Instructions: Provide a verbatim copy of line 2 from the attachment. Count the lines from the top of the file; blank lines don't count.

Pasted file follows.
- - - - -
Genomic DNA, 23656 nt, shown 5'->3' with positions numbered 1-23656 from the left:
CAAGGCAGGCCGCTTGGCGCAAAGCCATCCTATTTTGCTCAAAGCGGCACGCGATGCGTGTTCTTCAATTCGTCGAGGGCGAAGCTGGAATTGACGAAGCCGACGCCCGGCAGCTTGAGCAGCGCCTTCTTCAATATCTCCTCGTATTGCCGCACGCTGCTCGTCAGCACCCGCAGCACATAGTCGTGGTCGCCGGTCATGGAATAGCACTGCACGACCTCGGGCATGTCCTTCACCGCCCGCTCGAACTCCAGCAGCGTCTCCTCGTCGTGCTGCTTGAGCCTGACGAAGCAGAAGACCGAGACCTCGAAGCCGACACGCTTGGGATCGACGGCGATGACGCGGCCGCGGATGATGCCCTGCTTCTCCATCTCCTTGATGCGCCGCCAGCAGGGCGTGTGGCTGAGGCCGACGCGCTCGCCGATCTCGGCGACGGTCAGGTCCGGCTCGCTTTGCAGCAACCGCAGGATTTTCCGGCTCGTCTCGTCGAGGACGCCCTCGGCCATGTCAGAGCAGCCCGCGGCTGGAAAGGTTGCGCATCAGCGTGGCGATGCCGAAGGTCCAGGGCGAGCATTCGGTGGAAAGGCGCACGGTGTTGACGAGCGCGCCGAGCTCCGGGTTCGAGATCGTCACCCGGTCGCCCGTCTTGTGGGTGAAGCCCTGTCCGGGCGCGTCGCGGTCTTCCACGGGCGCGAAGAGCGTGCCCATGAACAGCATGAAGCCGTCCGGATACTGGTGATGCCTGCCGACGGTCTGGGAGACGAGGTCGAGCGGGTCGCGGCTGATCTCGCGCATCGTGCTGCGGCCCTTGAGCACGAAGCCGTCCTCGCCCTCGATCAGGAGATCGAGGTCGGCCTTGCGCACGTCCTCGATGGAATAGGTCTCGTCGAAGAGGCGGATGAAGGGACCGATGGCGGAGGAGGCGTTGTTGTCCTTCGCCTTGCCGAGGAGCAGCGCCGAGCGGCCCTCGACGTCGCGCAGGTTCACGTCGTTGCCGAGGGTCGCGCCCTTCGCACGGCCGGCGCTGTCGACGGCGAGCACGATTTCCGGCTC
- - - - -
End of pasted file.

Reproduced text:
CAAGGCAGGCCGCTTGGCGCAAAGCCATCCTATTTTGCTCAAAGCGGCACGCGATGCGTGTTCTTCAATTCGTCGAGGGCGAAGCTGGAATTGACGAAGCCGACGCCCGGCAGCTTGAGCAGCGCCTTCTTCAATATCTCCTCGTATTGCCGCACGCTGCTCGTCAGCACCCGCAGCACATAGTCGTGGTCGCCGGTCATGGAATAGCACTGCACGACCTCGGGCATGTCCTTCACCGCCCGCTCGAACTCCAGCAGCGTCTCCTCGTCGTGCTGCTTGAGCCTGACGAAGCAGAAGACCGAGACCTCGAAGCCGACACGCTTGGGATCGACGGCGATGACGCGGCCGCGGATGATGCCCTGCTTCTCCATCTCCTTGATGCGCCGCCAGCAGGGCGTGTGGCTGAGGCCGACGCGCTCGCCGATCTCGGCGACGGTCAGGTCCGGCTCGCTTTGCAGCAACCGCAGGATTTTCCGGCTCGTCTCGTCGAGGACGCCCTCGGCCATGTCAGAGCAGCCCGCGGCTGGAAAGGTTGCGCATCAGCGTGGCGATGCCGAAGGTCCAGGGCGAGCATTCGGTGGAAAGGCGCACGGTGTTGACGAGCGCGCCGAGCTCCGGGTTCGAGATCGTCACCCGGTCGCCCGTCTTGTGGGTGAAGCCCTGTCCGGGCGCGTCGCGGTCTTCCACGGGCGCGAAGAGCGTGCCCATGAACAGCATGAAGCCGTCCGGATACTGGTGATGCCTGCCGACGGTCTGGGAGACGAGGTCGAGCGGGTCGCGGCTGATCTCGCGCATCGTGCTGCGGCCCTTGAGCACGAAGCCGTCCTCGCCCTCGATCAGGAGATCGAGGTCGGCCTTGCGCACGTCCTCGATGGAATAGGTCTCGTCGAAGAGGCGGATGAAGGGACCGATGGCGGAGGAGGCGTTGTTGTCCTTCGCCTTGCCGAGGAGCAGCGCCGAGCGGCCCTCGACGTCGCGCAGGTTCACGTCGTTGCCGAGGGTCGCGCCCTTCGCACGGCCGGCGCTGTCGACGGCGAGCACGATTTCCGGCTC